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3 Things We Learned From Earned Summit 2.0, Tribe Dynamics’ Digital Marketing Conference

Beauty Fashion

Last week, Tribe Dynamics hosted the Earned Summit 2.0, the second installment of our 2-day digital marketing conference that (virtually) brought together nearly 50 industry experts across beauty, fashion, lifestyle, and finance. Across our 13 panel discussions, we covered everything from where to invest your marketing spend, to how to adopt a digital-first approach and make a splash on TikTok, to key insights from our 2020 Brand and Influencer Survey, and much, much more. If you didn’t get a chance to tune in, don’t worry, we’ve got you covered. We’ve highlighted a few key takeaways from the conference below, but be sure to check out our Earned Summit 2.0 playlist to catch up (and take notes) on all of our insightful panel discussions.

1. Listen to the Experts (the Influencers)

In “The Future of Influencer Marketing,” Alle Fister (of Bollare Communications), Akash Mehta (Akash Agency & Fable and Mane), Lauren Consiglio (Dermalogica) and Ali Grant (Be Social Group) discussed how the COVID-19 era has accelerated the need to build out a digital community of consumers and influencers, and dove into how digital content, both earned and owned, is changing—especially given the rise of new social platforms like TikTok and Instagram Reels. When it comes to building a presence on newer platforms, Mehta noted how brands must always be on their toes, and willing to learn and experiment with new forms of content. But he also emphasized that it’s important you understand the platform and how consumers engage with it before jumping in and trying to apply practices that work for you on other social channels. His advice? Listen to the influencers—they’re the experts.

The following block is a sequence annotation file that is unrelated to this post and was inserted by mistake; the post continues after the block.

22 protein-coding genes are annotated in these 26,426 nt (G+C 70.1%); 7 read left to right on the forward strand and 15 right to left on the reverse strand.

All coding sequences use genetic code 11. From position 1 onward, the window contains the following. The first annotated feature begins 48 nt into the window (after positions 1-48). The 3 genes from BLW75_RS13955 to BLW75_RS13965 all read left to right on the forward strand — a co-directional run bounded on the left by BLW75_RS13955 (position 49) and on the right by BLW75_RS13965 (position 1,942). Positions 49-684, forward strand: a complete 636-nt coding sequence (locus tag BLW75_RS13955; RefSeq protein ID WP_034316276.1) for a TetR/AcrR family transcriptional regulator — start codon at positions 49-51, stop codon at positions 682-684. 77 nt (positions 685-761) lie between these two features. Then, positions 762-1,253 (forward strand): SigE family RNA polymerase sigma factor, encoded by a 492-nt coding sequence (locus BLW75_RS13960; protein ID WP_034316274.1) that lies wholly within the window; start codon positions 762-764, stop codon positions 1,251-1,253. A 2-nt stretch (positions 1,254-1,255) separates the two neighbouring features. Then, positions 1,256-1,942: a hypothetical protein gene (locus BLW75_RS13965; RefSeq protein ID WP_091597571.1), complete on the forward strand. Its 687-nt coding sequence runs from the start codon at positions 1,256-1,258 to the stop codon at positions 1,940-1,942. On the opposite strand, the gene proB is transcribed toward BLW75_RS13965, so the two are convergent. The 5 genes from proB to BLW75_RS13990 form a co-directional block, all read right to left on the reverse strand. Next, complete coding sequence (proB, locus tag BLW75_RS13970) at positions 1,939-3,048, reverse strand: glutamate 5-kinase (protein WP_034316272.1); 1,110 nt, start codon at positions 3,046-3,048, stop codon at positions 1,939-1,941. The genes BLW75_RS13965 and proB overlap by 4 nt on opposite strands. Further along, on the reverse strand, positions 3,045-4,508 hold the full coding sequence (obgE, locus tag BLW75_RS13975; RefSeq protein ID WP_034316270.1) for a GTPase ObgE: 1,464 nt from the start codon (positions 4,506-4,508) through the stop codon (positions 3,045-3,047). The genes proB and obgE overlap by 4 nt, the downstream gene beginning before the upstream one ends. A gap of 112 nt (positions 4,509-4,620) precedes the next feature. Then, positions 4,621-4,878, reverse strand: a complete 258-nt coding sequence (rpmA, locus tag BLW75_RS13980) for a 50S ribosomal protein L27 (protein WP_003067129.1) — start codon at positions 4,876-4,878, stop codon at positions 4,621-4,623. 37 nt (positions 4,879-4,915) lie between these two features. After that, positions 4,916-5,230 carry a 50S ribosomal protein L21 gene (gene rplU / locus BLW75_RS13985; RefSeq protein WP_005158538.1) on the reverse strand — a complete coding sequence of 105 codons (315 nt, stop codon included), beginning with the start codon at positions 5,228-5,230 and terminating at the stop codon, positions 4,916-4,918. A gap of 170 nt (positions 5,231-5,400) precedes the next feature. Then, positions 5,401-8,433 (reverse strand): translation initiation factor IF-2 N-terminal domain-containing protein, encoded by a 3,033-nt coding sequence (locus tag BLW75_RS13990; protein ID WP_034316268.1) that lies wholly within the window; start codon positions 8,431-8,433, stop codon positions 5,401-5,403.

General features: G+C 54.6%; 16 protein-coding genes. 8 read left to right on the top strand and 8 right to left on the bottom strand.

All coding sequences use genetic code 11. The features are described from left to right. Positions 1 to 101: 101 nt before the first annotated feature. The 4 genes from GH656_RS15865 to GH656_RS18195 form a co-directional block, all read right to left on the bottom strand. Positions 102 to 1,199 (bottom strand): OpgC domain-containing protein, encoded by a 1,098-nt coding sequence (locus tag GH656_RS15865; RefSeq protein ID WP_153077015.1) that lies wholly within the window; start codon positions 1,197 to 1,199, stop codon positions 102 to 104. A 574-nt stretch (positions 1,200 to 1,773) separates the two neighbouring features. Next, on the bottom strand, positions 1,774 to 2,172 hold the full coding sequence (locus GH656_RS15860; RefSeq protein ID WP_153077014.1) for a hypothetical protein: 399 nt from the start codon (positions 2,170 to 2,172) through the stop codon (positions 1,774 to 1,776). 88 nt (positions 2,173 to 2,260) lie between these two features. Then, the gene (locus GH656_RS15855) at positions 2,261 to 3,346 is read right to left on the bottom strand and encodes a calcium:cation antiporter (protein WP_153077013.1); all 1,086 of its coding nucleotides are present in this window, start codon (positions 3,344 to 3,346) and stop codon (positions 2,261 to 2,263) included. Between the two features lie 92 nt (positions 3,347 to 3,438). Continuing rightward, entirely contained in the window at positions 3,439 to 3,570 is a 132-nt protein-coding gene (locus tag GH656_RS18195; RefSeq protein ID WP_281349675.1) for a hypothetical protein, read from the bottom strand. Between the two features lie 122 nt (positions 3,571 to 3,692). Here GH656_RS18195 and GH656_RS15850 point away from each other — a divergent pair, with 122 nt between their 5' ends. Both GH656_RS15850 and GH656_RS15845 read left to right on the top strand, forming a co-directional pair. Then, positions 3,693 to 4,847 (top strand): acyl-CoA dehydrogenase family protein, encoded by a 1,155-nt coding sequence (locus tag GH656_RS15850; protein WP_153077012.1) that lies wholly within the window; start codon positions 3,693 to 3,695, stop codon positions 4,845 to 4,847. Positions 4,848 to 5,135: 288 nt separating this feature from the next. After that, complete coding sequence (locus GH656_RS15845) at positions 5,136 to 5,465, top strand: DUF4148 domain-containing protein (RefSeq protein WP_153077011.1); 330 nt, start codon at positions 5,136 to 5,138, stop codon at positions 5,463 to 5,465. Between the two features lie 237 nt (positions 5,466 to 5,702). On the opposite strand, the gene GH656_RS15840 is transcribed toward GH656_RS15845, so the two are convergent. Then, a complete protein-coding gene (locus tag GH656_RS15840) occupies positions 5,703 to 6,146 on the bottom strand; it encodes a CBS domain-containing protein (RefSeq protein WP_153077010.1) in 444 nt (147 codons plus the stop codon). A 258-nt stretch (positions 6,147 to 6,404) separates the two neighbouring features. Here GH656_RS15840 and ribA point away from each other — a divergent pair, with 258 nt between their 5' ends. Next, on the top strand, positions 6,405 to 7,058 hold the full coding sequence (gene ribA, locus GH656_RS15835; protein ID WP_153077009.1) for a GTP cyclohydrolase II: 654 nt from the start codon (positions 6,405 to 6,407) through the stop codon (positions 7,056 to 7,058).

Your brand should default to the influencers, especially those native to each platform, because they know best what performs well, and what their audience connects with, and responds to. Grant added that brand and influencer partnerships need to be collaborative: yes, your brand can, and should, give influencers direction and talking points, but you should also give them creative license, be open to their input, and trust their process—“you hired them for a reason.” Influencer marketing isn’t going anywhere; in fact, building, managing, and nurturing relationships with influencers is now more important than ever—but remember, it doesn’t happen overnight.

2. There’s Never Been a Better Time to Be Human and Have Empathy

A takeaway that was emphasized in nearly every Earned Summit panel was, simply, to be human. In this unprecedented and challenging time, people are seeking connection and community, and the content and messaging that resonates most with consumers is real, transparent, and relatable, not highly curated, polished, or tone-deaf. This theme was also emphasized in our “Future of Retail” panel, led by Dr. Brooke Carlson (Fashion Institute of Technology) and featuring Robert Debaker (Luxury Brand Partners), Charlotte Knight (CIATE & Lottie London), and Laura Slatkin (NEST Fragrances). Dr. Brooke shared how we are in the midst of “a retail evolution, if not revolution,” and that with this change in consumers’ mindset and purchasing behavior, brands must be sensitive and empathetic to meet consumers where they’re at, and adjust their product and messaging to reflect the shift.